Various forms of trumpet valve were developed from 1788 onwards,  but it wasn't until 1832 Francois Perinet produced a piston valve in the form that is currently used. As hinted at in the earlier section on trumpet manufacturing, the purpose of the trumpet valves is to join sections of additional tubing into the overall length of the trumpet and so alter the pitch of its base note and harmonics. Using valves, tubing extensions, bass notes and harmonics in the correct combination a musician can play a chromatic scale of two and a half octaves or thereabouts.

The trumpet had become an engineering product rather than a totally handcrafted object. Valve making, tube forming and bending, soldering and brazing are manufacturing techniques. The first trumpet factory was opened in Paris in 1842 by the instrument maker and engineer Adolphe Sax (The same person who invented and  develop the saxophone intended to be an easy instrument to play and to manufacturer sound the trumpet and other traditional wind instruments.)

Other manufacturers in England and America opened up production facilities. In particular was a factory opened in 1875 elkhart, Indiana, America,  which use the manufacturing techniques developed for gun manufacture.  guns were big thing in America, as they are today, I've had been hand crafted weapons. Parts were not interchangeable  and she couldn't simply be replaced with another standard component when damaged or worn. The first development of high accuracy standardised parts that were interchangeable from one gun to the next, was developed in the USA. The same production concept Of interchangeability was used in the production of valving for trumpets in the Indiana factory and of course went on to be used in the motor industry, enabling mass production.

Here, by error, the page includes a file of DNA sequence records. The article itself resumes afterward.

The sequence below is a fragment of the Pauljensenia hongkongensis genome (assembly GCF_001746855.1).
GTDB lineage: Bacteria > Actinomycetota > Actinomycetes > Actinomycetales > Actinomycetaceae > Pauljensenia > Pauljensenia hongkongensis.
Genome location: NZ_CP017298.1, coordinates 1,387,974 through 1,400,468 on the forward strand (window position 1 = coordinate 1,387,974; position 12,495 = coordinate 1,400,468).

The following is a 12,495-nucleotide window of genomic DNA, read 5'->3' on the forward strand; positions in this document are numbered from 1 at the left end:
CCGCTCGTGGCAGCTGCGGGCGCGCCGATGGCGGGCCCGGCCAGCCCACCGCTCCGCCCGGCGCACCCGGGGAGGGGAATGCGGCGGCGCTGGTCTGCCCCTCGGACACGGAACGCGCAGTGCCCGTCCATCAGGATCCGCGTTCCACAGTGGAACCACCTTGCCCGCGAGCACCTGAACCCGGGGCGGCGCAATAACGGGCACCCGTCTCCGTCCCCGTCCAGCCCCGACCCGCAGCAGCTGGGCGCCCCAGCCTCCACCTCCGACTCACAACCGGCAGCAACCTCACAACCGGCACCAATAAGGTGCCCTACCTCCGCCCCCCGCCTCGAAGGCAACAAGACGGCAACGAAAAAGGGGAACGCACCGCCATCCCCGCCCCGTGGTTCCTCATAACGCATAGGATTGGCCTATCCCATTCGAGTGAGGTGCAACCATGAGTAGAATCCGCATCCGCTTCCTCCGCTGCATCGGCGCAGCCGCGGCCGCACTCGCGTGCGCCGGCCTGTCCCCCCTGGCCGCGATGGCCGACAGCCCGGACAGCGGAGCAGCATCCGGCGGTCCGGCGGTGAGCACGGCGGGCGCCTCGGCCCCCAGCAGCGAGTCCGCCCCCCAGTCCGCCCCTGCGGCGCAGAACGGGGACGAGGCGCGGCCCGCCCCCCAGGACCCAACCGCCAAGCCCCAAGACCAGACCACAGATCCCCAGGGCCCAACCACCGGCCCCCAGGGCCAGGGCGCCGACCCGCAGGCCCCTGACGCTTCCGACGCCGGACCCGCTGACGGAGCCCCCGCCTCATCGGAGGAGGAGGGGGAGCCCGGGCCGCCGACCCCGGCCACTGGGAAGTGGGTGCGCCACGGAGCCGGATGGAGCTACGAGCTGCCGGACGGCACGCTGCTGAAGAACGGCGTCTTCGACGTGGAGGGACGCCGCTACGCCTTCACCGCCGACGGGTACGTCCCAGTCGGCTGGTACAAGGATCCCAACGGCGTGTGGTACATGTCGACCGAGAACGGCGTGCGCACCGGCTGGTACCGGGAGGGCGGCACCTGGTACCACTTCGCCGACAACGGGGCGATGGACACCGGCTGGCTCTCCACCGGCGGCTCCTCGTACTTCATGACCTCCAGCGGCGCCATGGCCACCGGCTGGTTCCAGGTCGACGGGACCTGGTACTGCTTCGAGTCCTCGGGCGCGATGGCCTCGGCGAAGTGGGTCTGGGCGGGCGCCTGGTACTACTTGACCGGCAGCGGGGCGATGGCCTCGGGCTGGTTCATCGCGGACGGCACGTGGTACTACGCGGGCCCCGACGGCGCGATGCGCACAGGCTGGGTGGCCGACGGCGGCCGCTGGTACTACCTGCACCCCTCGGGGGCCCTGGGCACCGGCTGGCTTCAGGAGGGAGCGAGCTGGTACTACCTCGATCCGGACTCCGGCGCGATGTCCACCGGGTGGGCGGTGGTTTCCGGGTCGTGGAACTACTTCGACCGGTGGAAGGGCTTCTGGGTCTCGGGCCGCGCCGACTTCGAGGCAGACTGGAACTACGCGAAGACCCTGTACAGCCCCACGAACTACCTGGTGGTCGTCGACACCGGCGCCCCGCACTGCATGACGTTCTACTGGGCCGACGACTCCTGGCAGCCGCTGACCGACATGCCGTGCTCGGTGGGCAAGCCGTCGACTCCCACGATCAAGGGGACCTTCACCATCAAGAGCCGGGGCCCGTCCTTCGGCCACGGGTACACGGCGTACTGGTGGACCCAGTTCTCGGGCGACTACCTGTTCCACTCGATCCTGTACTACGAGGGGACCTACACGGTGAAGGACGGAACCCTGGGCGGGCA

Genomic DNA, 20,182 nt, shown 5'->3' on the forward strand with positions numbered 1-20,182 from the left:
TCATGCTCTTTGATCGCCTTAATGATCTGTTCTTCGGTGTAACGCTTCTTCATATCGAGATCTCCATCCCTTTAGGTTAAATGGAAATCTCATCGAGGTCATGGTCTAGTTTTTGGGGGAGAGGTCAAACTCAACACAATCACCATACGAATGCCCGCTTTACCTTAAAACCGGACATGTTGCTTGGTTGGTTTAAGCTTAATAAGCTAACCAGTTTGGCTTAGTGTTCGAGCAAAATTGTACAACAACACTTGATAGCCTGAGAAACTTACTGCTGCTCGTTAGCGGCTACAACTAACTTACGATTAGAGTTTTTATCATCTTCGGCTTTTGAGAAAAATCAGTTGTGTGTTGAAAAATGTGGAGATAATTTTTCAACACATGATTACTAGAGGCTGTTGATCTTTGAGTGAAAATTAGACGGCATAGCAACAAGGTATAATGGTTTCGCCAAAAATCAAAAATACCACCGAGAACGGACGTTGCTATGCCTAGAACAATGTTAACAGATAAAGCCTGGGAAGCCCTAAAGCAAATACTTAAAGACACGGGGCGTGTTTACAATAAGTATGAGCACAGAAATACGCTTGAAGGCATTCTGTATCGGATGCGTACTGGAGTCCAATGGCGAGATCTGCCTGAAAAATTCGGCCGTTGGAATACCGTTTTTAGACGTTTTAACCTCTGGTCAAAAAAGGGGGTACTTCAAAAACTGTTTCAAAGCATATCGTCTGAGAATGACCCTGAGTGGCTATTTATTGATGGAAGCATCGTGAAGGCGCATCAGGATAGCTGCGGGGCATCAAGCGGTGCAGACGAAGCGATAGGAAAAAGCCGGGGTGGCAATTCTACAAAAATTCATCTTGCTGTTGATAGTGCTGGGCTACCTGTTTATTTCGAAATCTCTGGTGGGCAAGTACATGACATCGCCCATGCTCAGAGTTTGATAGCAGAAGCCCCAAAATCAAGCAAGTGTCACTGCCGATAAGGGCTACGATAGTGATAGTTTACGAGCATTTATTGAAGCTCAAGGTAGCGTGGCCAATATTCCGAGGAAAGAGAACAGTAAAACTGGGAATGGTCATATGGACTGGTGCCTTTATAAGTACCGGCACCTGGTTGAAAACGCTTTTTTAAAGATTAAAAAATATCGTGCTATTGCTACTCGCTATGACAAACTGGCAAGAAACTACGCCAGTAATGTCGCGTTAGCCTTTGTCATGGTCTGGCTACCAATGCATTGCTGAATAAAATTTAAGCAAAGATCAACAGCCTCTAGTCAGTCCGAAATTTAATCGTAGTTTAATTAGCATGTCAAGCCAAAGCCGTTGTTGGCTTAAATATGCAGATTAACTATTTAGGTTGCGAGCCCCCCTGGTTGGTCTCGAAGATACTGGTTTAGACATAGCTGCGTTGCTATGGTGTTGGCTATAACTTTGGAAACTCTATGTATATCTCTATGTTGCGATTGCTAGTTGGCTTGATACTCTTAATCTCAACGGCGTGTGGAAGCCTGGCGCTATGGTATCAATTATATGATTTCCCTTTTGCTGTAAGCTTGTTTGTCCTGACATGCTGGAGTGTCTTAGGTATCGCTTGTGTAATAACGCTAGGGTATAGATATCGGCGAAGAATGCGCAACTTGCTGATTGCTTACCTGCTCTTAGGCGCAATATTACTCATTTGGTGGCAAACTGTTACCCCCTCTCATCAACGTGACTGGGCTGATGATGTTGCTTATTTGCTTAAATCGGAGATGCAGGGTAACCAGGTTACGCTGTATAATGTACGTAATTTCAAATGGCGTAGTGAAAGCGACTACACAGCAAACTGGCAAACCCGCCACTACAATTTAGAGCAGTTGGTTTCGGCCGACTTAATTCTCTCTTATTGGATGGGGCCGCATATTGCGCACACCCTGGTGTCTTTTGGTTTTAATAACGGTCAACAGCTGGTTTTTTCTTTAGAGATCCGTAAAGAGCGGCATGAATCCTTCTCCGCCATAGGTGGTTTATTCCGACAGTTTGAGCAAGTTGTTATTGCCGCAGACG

The standard orchestral trumpet and the one used mostly in jazz bands is the trumpet in B flat. The range is two and a half octaves or little more with some trumpeters.

Great Jazz Trumpeters


1) (What Did I Do To Be So) Black & Blue - Louis Armstrong

2) Bags Groove - Miles Davis

3) Things Ain't What They Used To Be - Dizzy Gillespie

4) Laura - Clifford Brown

5) Moanin' - Lee Morgan

6) The Song Is Ended - Roy Eldridge

7) Misty - Freddie Hubbard

8) Cantaloupe Island - Donald Byrd

9) Ol' Man River - Bix Beiderbecke

10) The Things We Did Last Summer - Fats Navarro

This YouTube video gives you a sample of just a few of the many great jazz trumpeters on the past and present day. In a jazz band The trumpeter Is rather like the first violin of a classical string quartet.  It is a higher pitched instrument with significant volume, able to play fast runs and take the tune much of the time.

Jazz bands vary in size from duos 2 full orchestra as in the Big Bands, But 4 or 5 players is typical comma with the same range of tonality as the string quartet or classical string quintet. As with a classical counterpart, fortune line will be thrown from instruments to instrument, but with one predominating.